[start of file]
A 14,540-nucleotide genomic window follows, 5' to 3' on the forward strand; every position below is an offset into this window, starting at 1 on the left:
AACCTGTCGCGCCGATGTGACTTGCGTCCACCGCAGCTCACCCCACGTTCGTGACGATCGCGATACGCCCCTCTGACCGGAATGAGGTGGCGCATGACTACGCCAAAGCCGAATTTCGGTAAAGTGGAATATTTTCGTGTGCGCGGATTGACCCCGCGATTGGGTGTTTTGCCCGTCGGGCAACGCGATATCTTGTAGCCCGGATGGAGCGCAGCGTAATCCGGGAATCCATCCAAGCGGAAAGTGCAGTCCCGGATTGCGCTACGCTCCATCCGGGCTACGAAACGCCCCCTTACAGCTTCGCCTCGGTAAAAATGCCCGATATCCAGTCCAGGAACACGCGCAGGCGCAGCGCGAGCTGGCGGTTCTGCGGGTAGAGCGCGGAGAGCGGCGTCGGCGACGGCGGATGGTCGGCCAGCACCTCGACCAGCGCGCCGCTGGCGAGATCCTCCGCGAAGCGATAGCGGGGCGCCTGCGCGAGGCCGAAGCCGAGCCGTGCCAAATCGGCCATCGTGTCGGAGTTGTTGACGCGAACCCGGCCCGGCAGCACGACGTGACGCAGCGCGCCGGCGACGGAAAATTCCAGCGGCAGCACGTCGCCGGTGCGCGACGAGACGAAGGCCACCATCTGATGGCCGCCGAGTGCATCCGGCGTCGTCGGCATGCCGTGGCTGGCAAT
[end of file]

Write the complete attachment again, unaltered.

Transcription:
A 14,540-nucleotide genomic window follows, 5' to 3' on the forward strand; every position below is an offset into this window, starting at 1 on the left:
AACCTGTCGCGCCGATGTGACTTGCGTCCACCGCAGCTCACCCCACGTTCGTGACGATCGCGATACGCCCCTCTGACCGGAATGAGGTGGCGCATGACTACGCCAAAGCCGAATTTCGGTAAAGTGGAATATTTTCGTGTGCGCGGATTGACCCCGCGATTGGGTGTTTTGCCCGTCGGGCAACGCGATATCTTGTAGCCCGGATGGAGCGCAGCGTAATCCGGGAATCCATCCAAGCGGAAAGTGCAGTCCCGGATTGCGCTACGCTCCATCCGGGCTACGAAACGCCCCCTTACAGCTTCGCCTCGGTAAAAATGCCCGATATCCAGTCCAGGAACACGCGCAGGCGCAGCGCGAGCTGGCGGTTCTGCGGGTAGAGCGCGGAGAGCGGCGTCGGCGACGGCGGATGGTCGGCCAGCACCTCGACCAGCGCGCCGCTGGCGAGATCCTCCGCGAAGCGATAGCGGGGCGCCTGCGCGAGGCCGAAGCCGAGCCGTGCCAAATCGGCCATCGTGTCGGAGTTGTTGACGCGAACCCGGCCCGGCAGCACGACGTGACGCAGCGCGCCGGCGACGGAAAATTCCAGCGGCAGCACGTCGCCGGTGCGCGACGAGACGAAGGCCACCATCTGATGGCCGCCGAGTGCATCCGGCGTCGTCGGCATGCCGTGGCTGGCAAT